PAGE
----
Platform marketplaces, such as Uber, Airbnb, TaskRabbit, and others, have focused on their success relentlessly, forgetting about their workers’ prosperity and, in some cases, the worker’s humanity. This is why we need clearly articulate laws about the relationship between company and worker, regardless of the form that relationship takes. Kessler’s comment, that “there’s really no clear definition of what makes and employer or what makes an independent contractor” is emblematic of the ongoing evolution of work.
Hyman’s take is that we’re mistaking governance for technology, allowing startups to dominate the economic and legal debate because we are distracted by technology:
Internet technologies have certainly intensified this development (even though most freelancers remain offline). But services like Uber and online freelance markets like TaskRabbit were created to take advantage of an already independent work force; they are not creating it. Their technology is solving the business and consumer problems of an already insecure work world. Uber is a symptom, not a cause.
He’s suggesting, if I may interpret him broadly, that we are being gaslighted into thinking that technology is changing our lives while the real culprits get away with outlandish profits by defining unfair work relationships. And he is correct to the degree that contractual terms are changing labor power, but he is wrong that Uber is a symptom and not a cause. Uber is an organization that found an efficient way to drive more temporary work by implementing technology with built-in unfairness.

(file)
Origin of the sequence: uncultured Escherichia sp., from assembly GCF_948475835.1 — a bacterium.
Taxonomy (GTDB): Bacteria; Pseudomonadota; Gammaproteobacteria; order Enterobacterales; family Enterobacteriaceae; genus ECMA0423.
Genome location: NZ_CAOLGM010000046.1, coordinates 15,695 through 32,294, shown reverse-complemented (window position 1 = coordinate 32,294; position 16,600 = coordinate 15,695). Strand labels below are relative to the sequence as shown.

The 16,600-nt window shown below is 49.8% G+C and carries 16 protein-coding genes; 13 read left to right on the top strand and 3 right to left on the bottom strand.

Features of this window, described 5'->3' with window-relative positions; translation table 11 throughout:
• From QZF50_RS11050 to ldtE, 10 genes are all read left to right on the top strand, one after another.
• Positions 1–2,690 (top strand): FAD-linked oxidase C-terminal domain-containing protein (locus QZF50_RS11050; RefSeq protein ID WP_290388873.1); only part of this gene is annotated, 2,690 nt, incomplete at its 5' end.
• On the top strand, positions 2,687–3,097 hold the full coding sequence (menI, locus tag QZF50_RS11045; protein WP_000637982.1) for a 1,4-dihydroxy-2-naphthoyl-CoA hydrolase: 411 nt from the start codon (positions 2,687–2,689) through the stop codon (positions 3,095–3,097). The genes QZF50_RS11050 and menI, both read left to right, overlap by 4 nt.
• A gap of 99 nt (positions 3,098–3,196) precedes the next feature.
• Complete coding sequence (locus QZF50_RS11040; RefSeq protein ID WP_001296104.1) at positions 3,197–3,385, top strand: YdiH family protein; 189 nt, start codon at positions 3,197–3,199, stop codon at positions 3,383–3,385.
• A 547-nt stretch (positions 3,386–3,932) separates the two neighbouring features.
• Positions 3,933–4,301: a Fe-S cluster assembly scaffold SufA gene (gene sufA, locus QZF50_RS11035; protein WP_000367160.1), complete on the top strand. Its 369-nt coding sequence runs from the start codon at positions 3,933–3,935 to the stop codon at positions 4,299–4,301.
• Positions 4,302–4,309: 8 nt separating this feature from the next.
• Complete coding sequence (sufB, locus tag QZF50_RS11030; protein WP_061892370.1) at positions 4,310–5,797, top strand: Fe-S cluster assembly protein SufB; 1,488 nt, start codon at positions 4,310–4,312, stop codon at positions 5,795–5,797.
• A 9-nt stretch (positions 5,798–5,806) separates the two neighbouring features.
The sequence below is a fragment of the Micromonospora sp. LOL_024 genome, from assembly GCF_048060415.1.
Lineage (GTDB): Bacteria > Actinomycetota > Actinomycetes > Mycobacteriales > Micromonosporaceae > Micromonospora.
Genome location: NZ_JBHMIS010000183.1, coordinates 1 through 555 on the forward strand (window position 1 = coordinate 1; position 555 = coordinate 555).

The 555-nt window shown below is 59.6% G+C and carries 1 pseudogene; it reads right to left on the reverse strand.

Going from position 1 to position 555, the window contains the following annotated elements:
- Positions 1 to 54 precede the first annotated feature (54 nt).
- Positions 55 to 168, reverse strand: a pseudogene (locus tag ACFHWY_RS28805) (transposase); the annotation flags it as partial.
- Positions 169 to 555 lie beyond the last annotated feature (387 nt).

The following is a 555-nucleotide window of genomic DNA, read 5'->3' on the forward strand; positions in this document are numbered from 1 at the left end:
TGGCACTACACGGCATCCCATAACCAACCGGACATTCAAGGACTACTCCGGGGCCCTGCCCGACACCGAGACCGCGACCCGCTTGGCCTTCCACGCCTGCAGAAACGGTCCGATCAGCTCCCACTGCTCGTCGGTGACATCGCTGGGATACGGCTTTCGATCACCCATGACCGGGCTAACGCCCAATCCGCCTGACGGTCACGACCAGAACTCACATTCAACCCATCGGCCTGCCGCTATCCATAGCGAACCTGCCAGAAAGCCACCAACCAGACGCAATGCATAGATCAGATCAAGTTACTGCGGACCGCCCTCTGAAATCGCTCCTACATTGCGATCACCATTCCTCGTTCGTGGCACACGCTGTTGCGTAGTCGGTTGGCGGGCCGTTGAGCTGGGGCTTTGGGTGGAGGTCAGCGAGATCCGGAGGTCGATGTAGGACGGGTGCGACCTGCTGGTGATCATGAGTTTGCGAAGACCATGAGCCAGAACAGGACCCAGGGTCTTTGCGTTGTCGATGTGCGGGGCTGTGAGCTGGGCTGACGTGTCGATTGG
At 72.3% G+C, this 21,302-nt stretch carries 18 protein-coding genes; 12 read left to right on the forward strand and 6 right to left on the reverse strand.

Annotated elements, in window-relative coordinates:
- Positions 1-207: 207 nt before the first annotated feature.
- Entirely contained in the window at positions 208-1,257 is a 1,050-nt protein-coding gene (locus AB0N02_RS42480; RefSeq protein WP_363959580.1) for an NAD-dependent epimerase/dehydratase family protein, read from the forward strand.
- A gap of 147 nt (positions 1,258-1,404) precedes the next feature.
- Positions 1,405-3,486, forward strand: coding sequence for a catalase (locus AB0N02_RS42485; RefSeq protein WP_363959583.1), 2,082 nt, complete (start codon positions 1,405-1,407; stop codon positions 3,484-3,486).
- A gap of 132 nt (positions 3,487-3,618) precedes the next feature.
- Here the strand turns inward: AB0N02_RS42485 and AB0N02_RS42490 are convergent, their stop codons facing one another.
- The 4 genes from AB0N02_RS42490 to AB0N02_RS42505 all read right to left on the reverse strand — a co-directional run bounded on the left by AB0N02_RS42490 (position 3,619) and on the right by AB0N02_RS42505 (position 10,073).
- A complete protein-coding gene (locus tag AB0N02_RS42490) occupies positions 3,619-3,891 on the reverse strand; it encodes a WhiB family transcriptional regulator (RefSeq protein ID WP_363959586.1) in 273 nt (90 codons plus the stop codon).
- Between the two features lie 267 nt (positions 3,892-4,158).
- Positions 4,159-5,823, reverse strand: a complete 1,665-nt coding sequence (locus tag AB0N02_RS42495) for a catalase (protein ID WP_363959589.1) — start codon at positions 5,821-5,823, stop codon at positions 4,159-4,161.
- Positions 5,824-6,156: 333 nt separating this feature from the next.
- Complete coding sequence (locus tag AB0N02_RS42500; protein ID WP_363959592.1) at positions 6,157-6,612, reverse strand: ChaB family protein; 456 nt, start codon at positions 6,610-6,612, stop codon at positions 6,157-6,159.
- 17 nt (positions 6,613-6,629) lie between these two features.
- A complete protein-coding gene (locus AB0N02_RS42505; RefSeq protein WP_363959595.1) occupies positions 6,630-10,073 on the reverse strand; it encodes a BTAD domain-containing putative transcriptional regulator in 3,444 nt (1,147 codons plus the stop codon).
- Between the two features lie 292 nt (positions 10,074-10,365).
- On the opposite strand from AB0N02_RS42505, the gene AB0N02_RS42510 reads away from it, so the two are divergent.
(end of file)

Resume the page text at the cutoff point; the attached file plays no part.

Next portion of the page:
First-movers always set the new terms of a business in a nascent industry, yet they are almost always superceded by organizations that bring both quality or efficiency to market along with fairness for the consumer, worker, and society in which they operate.
Most analysts focus on the pace of technological change, but now we are at the cusp of a massive socioeconomic change based on the potential for completely new ways to organize using technology. Hyman is correct that it is corporate leadership and political pressure that actually shapes economic fairness. The overwhelming force that will change work is visible in the sometimes wild-sounding speculation by crypto-currency promoters and blockchain experimenters, who have some of the answers.
Everyone needs to look past the technology to the people, who are our fellow humans and citizens, as well as the customers we count on to drive economic activity that supports business. They come before the business, and the businesses that become indispensible to people will thrive whatever we call these new work relationships.
ClassPass, the New York-based health club subscription service, raised a new round of $85 million to expand domestically and in Asia. Here, in a nutshell, is what this trend means: